Cell phone crackdown, opioids, elder abuse are in new laws

It’s that time of year. Bills passed by the 2019 Minnesota Legislature and signed into law by Gov. Tim Walz […]

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It’s that time of year. Bills passed by the 2019 Minnesota Legislature and signed into law by Gov. Tim Walz began taking effect July 1, with more laws going online August 1.

When laws start is in turn dictated by state statute. Unless a specific effective date is provided in the bill, the act will take effect on August 1 following its final enactment.

An example of that is the hands-free cell phone law. Bills containing an item of appropriation, however, take effect on July 1. One example of this type of new measure is the additional $4 million in funding for the Minnesota Department of Agriculture. Some of that money is dedicated to additional mental support for farmers.

Each act takes effect at 12:01 a.m. on the day it becomes effective, unless a different time is specified.

Several laws taking effect this summer are being watched closely by Minnesotans with disabilities. In some cases, such as changes to the state incontinence products program, activists are still waiting for specifics from the Department of Human Services or other state officials.

Other law changes are already being publicized. Here is an overview of a few laws taking effect this summer:

Hands-free cell phone use
August 1 is when Minnesota joins 17 other states and the District of Columbia in mandating that drivers have cellphones in hands-free mode when vehicles are moving.

Much focus during the session was on families who have lost loved ones due to distracted driving. But voices were also raised in support of the law by people who have sustained disabling injuries as a result of accidents where a driver was talking or texting on a phone. Several people who have sustained traumatic brain injuries were a key part of the push to get the law passed.

The Minnesota Department of Public Safety and local law enforcement agencies have started a high-profile campaign to get the word out about the new law.

Minnesota until now has allowed calls if a driver isn’t distracted. It is already illegal for drivers to send text messages and emails while driving. Nor can they access or search the Internet.

Under the new law, the only exception is for emergency calls on a phone. GPS devices can still be used. But with hands-free technology on phones or GPS, have the number or address punched in before driving.

After August 1, if police see a driver holding a phone while driving, that driver can be stopped.

A violation is a petty misdemeanor. The fine is $50 fine for the first violation and a $275 fine for subsequent violations.

‘Historic’ elder abuse law
Incidents of abuse at elder housing facilities sparked much debate at the capitol in 2019. Walz signed the historic legislation into law in early June. The law will be phased in over the next two years, as much work is ahead to implement its provisions.

Minnesota had the dubious distinction of being the only state to not license assisted living facilities. The new law changes that. The change affects more than 55,000 people living in more than 1,200 facilities.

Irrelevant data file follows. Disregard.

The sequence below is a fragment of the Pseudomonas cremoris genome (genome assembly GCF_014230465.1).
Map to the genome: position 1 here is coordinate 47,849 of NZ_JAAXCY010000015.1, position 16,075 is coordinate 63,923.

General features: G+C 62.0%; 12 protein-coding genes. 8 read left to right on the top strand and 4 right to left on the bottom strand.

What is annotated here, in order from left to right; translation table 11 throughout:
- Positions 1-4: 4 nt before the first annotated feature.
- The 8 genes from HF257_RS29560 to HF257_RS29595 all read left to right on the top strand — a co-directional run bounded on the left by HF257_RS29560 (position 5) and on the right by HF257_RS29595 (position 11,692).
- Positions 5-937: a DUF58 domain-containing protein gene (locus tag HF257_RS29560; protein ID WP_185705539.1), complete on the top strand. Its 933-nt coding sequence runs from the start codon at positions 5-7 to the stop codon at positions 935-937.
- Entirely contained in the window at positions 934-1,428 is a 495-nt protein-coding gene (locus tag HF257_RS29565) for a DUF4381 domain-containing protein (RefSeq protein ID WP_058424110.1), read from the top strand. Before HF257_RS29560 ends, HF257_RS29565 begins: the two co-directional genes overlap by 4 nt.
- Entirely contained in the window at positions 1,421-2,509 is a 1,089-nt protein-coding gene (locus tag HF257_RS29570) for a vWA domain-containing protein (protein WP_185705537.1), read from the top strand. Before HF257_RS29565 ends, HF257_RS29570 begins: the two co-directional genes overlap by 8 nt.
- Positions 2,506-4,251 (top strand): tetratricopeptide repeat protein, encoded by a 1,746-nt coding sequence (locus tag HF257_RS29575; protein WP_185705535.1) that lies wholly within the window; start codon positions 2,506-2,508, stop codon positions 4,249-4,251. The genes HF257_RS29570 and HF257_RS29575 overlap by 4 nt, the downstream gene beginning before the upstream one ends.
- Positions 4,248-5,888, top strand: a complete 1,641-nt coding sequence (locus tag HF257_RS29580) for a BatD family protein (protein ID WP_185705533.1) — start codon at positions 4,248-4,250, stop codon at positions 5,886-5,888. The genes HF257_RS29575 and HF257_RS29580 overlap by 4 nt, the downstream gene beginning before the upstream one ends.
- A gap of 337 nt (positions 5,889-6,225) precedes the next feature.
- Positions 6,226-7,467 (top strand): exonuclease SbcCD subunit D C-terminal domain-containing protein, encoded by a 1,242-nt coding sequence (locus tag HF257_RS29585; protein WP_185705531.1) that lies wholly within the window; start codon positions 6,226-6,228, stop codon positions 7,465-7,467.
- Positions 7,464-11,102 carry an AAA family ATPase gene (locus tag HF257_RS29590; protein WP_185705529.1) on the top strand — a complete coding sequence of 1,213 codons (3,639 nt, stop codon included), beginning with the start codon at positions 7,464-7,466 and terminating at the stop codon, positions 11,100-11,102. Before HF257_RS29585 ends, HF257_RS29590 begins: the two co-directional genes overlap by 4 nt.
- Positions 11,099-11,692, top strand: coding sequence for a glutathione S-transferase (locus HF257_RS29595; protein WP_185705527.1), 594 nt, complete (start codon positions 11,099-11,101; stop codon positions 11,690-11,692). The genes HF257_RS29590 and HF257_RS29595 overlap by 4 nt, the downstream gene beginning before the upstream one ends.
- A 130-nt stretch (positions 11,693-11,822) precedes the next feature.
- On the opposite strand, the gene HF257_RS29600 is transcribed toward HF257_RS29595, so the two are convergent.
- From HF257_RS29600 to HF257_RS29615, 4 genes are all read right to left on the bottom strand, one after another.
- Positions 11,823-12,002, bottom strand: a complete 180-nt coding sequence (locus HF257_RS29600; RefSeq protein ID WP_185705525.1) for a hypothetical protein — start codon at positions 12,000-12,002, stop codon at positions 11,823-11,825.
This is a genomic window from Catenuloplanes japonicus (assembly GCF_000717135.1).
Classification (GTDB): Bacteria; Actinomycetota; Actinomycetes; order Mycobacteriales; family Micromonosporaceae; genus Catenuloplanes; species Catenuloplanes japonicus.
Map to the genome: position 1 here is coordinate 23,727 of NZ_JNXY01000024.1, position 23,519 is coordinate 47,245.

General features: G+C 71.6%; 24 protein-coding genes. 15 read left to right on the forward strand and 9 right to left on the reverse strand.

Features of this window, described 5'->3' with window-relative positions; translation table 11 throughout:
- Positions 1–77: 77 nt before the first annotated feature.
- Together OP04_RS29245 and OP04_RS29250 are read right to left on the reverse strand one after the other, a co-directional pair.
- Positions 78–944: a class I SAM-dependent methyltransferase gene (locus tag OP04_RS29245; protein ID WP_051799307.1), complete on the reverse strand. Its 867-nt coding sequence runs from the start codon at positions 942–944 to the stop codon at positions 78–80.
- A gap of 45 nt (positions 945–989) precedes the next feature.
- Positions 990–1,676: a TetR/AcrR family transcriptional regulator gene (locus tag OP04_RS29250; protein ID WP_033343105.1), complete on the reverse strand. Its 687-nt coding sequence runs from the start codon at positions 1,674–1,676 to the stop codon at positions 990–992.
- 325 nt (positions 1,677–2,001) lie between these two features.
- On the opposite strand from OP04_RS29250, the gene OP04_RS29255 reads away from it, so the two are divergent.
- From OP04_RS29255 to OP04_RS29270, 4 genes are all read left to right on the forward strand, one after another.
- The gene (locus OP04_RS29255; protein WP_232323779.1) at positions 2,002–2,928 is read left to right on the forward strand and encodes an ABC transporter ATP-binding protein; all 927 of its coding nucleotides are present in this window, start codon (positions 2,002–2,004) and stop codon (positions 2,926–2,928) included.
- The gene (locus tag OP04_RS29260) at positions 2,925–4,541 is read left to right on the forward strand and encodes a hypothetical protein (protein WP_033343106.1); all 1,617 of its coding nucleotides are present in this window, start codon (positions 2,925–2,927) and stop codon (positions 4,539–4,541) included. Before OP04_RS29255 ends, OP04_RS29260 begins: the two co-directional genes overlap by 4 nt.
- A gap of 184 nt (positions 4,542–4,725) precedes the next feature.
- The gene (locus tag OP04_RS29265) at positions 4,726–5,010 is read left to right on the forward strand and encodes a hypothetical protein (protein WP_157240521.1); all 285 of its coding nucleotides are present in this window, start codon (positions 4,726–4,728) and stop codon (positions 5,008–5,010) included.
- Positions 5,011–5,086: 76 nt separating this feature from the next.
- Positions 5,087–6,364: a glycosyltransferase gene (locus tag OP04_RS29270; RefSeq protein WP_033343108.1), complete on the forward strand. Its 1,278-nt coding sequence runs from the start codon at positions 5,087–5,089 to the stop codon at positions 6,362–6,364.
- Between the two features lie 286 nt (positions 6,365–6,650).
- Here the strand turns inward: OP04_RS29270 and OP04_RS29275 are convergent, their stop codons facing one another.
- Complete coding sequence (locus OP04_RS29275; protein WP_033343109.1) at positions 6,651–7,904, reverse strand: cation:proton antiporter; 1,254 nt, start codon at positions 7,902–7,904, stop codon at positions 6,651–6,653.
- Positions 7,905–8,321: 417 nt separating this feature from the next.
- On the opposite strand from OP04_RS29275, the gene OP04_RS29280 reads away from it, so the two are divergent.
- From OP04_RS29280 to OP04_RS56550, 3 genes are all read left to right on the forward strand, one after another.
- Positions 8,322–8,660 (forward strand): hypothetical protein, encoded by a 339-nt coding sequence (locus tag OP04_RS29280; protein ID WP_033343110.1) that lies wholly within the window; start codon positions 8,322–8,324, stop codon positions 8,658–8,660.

At a news conference held in conjunction with the bill’s signing, Walz said “It is not only going to improve the lives of our parents our seniors, it’s also going to be an acclamation that our democracy can still work.”

The measure was hailed as bipartisan.

Minnesota’s nursing homes have been regulated for years. The need for regulating assisted living facilities was raised as the residential mix has changed. The nursing home population statewide has dropped to few than 30,00 people.

Facilities must be licensed. A bill of rights for residents will be created. In January 2020, people can put a hidden camera in a resident’s room.

The overall measures are to be implemented by AugustState lawmakers allocated $30 million to set up the new law’s protections.

Several measures to combat opioid addition went into effect starting July 1. As more communities deal with opioid addiction and its related consequences, more attention is needed.

A new opioid advisory council is to establish goals and make recommendations to state lawmakers on how to most effectively respond to the crisis. The council will have the authority to award grants.

The new law also provides funding for county social service and tribal social service agencies. This money is to provide child protection services to families affected by addiction, increases support for anti-trafficking initiatives, and sets application and renewal fee requirements for opiate manufacturers.

The new law directs the state Board of Pharmacy to evaluate the effectiveness of the fees on opiate-based drug manufacturers and determine whether the legislation has had any negative impact on the availability of opiates for the treatment of chronic or intractable pain. One concern is that efforts to curb addiction not be to the detriment of manufacturers and legitimate use of the drugs.

Minnesota is among several states suing drug manufacturers, which was a point of debate during the bill negotiations.

The new law is expected to generate about $10 million in revenue each year.

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